Arctic lakes are amongst the most common type of freshwater body. Therefore, knowing what happens to the organic matter that winds up in them is crucial for understanding whether they are helping to remove carbon dioxide from the atmosphere or contributing more to it, thus hastening the pace of global warming, and, more importantly, what will happen in a warmer climate. Previous research has failed to give a clear answer. The latest attempt underscores that the final tally is the sum of multiple factors.
As part of research for his thesis, Dirk Verheijen, of Umeå University, looked at 43 lakes in northern Sweden. One of the results was that Arctic lakes emit carbon dioxide either by letting off the carbon dioxide that has been produced elsewhere (what he calls serving as a “chimney”, or, more burdensome for the climate’s balance sheet, by converting the organic carbon they receive from the surrounding landscape into carbon dioxide (making them what he calls a “reactor”).
In most cases, the carbon dioxide a lake emits comes mostly from one process or the other, and precisely which type of process dominates is determined by the features of the lake itself and the surrounding area. Deep lakes in forested areas, for example, tend to release large amounts of carbon dioxide that was produced in the water. This is worth noting, according to Mr Verheijen, since it suggests that with tree lines moving North more lakes can be expected become producers of carbon dioxide.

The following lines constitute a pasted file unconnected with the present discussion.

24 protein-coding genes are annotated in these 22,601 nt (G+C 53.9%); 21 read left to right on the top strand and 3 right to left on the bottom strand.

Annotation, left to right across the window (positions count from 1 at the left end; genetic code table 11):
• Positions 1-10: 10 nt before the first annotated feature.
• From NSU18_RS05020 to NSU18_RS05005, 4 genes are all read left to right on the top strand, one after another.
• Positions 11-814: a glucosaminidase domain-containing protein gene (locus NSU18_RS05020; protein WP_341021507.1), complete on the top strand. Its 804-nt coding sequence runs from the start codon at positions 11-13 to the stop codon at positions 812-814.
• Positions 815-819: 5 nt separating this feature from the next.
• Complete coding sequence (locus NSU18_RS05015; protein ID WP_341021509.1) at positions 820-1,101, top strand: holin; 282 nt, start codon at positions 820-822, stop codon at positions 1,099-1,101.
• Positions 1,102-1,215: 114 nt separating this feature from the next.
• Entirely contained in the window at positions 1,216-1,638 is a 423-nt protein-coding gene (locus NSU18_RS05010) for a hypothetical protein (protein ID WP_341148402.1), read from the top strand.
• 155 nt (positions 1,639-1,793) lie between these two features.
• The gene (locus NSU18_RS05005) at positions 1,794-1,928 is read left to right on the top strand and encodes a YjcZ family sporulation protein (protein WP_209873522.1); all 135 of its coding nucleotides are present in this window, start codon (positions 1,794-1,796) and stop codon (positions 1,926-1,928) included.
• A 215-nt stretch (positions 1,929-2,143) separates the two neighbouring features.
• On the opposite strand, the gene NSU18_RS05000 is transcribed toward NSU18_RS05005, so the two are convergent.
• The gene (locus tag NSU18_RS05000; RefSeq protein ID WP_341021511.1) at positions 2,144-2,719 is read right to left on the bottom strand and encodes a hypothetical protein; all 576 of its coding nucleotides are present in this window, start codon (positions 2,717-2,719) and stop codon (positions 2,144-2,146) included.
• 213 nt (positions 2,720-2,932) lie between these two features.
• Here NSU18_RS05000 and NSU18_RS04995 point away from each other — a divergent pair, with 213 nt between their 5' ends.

This, however, is just one factor that must be taken into account when considering the impact of of Arctic lakes on carbon dioxide levels. Another is the seasonal variation in emissions. By conducting his research over a full year, rather than, as earlier studies tend to have done, Mr Verheijen found that, on average, lakes emit 55% of their carbon dioxide during ice-melt; lakes with low levels of carbon emitted nearly all of their carbon dioxide during this period. Not taking this into account, he reckons, could lead to lakes being classified as carbon sinks, when they are, in fact, adding more carbon dioxide to the air to the atmosphere than they are taking out.
On the other hand, Mr Verheijen’s work suggests that a warmer climate may, contrary to expectations, make lakes less productive through increased nutrient competition and changes to species composition. As a result, warmer lakes may produce less carbon dioxide, and may actually remove more from the atmosphere than they release.
“In a broader perspective, the thesis contributes to our knowledge of how Arctic lakes … relate to regional carbon cycles, and what lake and landscape drivers lead to them acting as ‘chimneys’ or ‘reactors’ in the landscape,” Mr Verheijen said.
Kevin McGwin, PolarJournal
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